A Folger Introduction to Research Methods and Agendas (seminar)

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For more past programming from the Folger Institute, please see the article Folger Institute scholarly programs archive.

This was a spring 2014 semester seminar led by Denise Albanese.

This seminar illustrated and exemplified graduate-level work in the humanities, surveying the tools of research in early modern studies through a semester-long immersion in one of the world’s major Renaissance collections. Representative fields and approaches addressed included various forms of historiography (e.g., theatrical, cultural, social, scientific, and political), the book as a material object, the visual analysis of images, manuscript studies, and editorial practice. Participants developed their research skills through a series of exercises linked to the strengths and ranges of the collection and current trends and debates in scholarship. They outlined potential research projects; identified and discussed theses and hypotheses; and engaged with the varieties of expertise found in the scholarly community at the Folger Shakespeare Library, including those of fellows and professional staff. Each student assembled a portfolio of exercises throughout the term, with shared copies of all so that students are prepared for further graduate work with a broad-based sourcebook for early modern studies.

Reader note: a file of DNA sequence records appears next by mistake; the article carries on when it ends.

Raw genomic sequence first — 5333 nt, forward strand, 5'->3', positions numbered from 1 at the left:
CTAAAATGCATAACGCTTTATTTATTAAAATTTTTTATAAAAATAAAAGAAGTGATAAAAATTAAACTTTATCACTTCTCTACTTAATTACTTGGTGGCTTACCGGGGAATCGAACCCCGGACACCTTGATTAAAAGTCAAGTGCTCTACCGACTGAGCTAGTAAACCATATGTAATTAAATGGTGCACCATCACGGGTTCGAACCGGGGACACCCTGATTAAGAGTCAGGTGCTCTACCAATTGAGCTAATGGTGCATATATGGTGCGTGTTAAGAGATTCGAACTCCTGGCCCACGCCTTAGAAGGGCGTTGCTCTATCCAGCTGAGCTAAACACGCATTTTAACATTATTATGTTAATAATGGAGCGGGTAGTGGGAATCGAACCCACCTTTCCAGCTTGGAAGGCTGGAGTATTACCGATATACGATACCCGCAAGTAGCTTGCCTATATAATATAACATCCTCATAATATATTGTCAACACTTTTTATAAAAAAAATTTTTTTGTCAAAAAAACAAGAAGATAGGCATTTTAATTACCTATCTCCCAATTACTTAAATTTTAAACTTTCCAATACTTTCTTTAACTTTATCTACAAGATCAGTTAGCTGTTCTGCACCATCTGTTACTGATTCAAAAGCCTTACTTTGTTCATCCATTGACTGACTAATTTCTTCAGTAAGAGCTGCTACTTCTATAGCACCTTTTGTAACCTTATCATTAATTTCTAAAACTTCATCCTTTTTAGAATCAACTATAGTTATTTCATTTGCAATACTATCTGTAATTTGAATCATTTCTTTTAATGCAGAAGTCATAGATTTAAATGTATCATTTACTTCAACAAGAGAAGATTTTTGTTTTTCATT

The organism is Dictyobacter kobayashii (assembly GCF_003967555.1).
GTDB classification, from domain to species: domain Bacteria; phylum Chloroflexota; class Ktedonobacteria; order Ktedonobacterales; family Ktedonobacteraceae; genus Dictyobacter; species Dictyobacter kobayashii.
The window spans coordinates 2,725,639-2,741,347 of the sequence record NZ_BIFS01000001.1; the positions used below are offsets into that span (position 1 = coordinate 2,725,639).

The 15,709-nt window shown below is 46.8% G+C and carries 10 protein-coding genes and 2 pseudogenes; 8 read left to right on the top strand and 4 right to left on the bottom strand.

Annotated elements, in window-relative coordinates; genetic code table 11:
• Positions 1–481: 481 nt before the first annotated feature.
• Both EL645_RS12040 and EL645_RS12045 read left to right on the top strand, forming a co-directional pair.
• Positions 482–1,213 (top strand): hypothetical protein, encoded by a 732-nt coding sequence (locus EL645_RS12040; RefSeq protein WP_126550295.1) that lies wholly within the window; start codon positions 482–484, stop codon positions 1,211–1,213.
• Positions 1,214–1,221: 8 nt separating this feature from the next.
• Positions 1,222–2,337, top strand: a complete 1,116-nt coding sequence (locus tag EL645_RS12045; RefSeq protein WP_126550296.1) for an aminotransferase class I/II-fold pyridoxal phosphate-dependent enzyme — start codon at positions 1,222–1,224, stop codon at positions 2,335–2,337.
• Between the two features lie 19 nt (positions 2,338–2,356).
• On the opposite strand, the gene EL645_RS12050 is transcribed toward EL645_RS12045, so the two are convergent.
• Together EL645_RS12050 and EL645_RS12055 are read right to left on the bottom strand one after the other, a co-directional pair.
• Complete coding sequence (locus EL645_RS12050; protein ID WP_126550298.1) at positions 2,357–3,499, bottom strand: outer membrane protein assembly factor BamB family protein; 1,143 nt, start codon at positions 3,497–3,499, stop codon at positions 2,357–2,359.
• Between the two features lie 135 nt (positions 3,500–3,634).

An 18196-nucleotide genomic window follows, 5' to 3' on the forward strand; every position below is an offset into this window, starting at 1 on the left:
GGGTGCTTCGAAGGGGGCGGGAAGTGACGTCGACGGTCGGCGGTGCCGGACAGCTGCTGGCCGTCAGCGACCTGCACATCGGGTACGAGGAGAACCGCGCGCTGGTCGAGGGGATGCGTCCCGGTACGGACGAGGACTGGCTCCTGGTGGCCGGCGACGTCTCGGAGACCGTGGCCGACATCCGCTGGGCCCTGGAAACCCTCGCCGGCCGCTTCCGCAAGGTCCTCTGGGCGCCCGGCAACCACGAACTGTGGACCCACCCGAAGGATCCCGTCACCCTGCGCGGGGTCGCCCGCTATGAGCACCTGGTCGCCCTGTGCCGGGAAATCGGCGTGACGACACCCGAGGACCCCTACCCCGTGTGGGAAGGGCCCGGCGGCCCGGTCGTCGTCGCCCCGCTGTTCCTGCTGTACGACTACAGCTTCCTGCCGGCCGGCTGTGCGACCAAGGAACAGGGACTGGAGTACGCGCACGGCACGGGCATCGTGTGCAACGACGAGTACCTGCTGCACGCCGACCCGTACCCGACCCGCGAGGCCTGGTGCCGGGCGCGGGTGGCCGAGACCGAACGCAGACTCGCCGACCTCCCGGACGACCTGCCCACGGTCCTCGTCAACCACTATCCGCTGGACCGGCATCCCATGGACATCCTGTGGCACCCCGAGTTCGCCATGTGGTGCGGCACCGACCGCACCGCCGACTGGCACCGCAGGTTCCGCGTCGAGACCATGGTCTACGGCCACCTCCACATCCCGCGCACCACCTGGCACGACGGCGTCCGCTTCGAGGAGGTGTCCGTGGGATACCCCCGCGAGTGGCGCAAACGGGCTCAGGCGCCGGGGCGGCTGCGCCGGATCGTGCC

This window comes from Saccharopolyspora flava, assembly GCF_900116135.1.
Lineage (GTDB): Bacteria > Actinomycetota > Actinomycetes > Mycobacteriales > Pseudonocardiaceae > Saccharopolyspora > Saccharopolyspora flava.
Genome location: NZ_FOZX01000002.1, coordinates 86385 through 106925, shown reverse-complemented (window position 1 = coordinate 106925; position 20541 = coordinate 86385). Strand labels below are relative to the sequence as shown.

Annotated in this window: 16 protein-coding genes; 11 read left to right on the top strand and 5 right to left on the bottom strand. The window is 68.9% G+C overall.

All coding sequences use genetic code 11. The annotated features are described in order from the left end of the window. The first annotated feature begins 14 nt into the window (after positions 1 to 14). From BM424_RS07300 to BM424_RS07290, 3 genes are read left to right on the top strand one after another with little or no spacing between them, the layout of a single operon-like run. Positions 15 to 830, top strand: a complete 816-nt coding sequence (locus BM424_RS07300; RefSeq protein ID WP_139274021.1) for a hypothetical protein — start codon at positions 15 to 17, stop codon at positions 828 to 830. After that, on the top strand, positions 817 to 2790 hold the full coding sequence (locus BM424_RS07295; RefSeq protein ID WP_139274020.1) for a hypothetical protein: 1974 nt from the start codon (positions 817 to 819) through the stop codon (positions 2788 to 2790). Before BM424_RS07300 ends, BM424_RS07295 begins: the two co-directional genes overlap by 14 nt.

Director: Denise Albanese is Professor of English and Cultural Studies at George Mason University, where she teaches courses in Shakespeare, Milton, and other early modern writing; critical and literary theory; and the cultural study of science and technology. Author of New Science, New World (1996) and Extramural Shakespeare (2010), she is currently completing a study on division and the natural world in seventeenth-century England.